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(d) Adjectives in -ηεις, -ηεσσα, -ηεν, and -οεις, -οεσσα, -οεν, admit of contraction, thus:
Obs. 1 The contractions in -ῆs are found in Homer (see Il. IX. 605, XVIII. 475).
Obs. 2 Homer and other epic poets use some of the adj. in -εις without any difference of inflexion, as epithets of towns, which are feminine.
1 This orthography, though contrary to analogy, is supported by the best MSS. of the Attic writers. See Schneider ad Plat. III. p. 85 sq.; Hermann ad Soph. Ed. T. 633; Poppo ad Thucyd. III. 9.
The Ionic declines it regularly, πολλός, -ή, -όν.
The neuter of ἄλλος, “another,” is not ἄλλον but ἄλλο. In other respects the declension is regular.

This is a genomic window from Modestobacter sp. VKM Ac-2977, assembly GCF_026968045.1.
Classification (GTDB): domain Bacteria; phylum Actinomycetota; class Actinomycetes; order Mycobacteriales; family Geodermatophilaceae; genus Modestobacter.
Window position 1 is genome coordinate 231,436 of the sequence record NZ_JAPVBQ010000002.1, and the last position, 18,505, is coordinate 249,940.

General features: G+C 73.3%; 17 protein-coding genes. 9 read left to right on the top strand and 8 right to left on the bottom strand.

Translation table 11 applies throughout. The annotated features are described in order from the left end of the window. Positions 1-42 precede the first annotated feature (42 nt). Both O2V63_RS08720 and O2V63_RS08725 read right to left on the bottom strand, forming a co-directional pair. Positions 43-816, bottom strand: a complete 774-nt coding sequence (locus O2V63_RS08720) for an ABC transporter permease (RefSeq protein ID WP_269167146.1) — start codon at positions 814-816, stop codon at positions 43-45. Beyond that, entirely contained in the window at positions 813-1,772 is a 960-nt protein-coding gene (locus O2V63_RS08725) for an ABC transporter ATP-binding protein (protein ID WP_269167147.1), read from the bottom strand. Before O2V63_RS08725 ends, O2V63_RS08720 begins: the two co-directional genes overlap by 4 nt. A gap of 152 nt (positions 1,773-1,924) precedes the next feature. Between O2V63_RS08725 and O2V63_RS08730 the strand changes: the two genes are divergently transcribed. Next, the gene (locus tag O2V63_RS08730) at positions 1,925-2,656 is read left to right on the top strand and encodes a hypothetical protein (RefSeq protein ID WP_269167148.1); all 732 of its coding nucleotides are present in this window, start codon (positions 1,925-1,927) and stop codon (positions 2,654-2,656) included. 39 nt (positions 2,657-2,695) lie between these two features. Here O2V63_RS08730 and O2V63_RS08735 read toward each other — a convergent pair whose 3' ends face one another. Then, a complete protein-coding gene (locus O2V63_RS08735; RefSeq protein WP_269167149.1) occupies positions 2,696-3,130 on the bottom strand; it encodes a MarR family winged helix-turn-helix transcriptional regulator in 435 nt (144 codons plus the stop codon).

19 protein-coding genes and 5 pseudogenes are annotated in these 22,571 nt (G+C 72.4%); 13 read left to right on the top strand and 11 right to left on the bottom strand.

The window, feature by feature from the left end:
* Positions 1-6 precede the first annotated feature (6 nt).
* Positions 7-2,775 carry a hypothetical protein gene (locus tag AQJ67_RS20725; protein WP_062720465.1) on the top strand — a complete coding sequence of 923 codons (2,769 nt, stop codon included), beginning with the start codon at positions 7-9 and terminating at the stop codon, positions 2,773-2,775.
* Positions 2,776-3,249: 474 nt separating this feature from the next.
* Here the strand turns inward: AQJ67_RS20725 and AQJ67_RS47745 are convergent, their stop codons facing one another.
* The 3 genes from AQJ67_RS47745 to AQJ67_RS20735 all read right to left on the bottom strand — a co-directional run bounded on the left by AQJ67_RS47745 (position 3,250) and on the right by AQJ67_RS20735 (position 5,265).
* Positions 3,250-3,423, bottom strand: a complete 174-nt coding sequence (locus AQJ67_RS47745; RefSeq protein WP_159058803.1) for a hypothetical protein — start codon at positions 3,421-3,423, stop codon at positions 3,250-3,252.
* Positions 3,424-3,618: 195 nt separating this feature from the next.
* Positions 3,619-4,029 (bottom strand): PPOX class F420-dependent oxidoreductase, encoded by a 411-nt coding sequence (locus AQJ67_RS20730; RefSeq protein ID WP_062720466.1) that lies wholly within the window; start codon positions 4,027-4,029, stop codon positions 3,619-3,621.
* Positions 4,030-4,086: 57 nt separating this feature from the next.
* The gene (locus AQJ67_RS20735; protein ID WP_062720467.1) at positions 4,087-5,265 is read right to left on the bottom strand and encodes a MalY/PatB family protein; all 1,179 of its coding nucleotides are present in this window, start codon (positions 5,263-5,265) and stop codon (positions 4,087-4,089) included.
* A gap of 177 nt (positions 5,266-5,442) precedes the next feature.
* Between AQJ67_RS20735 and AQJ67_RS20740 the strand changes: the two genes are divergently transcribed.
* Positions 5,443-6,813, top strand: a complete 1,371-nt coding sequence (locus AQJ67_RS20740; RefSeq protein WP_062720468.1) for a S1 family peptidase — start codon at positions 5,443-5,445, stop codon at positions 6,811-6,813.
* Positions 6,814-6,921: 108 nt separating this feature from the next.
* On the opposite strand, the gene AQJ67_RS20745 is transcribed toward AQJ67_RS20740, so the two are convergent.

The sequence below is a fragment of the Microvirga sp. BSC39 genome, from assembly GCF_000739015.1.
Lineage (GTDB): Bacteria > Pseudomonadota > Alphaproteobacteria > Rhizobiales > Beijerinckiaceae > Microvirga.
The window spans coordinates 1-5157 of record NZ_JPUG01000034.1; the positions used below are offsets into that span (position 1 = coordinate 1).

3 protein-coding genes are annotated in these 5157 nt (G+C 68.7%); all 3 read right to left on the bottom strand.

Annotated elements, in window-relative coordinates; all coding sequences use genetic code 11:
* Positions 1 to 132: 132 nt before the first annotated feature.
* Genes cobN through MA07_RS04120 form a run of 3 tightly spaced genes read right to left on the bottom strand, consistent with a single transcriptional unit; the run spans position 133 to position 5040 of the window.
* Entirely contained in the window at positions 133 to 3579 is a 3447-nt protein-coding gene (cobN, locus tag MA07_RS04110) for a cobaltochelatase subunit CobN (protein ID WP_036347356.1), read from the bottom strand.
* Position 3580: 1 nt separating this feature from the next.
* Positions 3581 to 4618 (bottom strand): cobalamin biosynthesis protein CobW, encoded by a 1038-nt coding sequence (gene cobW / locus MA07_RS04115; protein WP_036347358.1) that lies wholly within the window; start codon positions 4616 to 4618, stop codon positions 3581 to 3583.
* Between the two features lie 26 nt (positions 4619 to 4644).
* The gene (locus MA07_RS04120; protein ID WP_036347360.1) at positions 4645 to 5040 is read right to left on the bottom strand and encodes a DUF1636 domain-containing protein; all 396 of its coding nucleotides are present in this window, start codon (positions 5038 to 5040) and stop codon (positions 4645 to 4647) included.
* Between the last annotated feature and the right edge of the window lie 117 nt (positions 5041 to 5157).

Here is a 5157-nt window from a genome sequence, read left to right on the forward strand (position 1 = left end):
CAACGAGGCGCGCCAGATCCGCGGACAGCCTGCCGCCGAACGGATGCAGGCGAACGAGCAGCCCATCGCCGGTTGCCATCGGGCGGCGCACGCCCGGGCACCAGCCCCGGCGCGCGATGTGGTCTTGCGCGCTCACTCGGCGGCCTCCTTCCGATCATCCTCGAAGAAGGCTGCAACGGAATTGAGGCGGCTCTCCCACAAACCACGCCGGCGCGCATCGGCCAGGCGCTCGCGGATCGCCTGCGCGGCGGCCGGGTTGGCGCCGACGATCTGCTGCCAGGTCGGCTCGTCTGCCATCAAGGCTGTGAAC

(II) Adjectives of Two Terminations.
217 In the following instances there are generally two terminations of the nom. and acc.; the one common to the masc. and fem., the other appropriated to the neuter gender.
A. Of the Second Declension.
a. Compounds of a noun preceded by an adjective, a preposition, or the particles εὖ, ἀ-, δυς-, as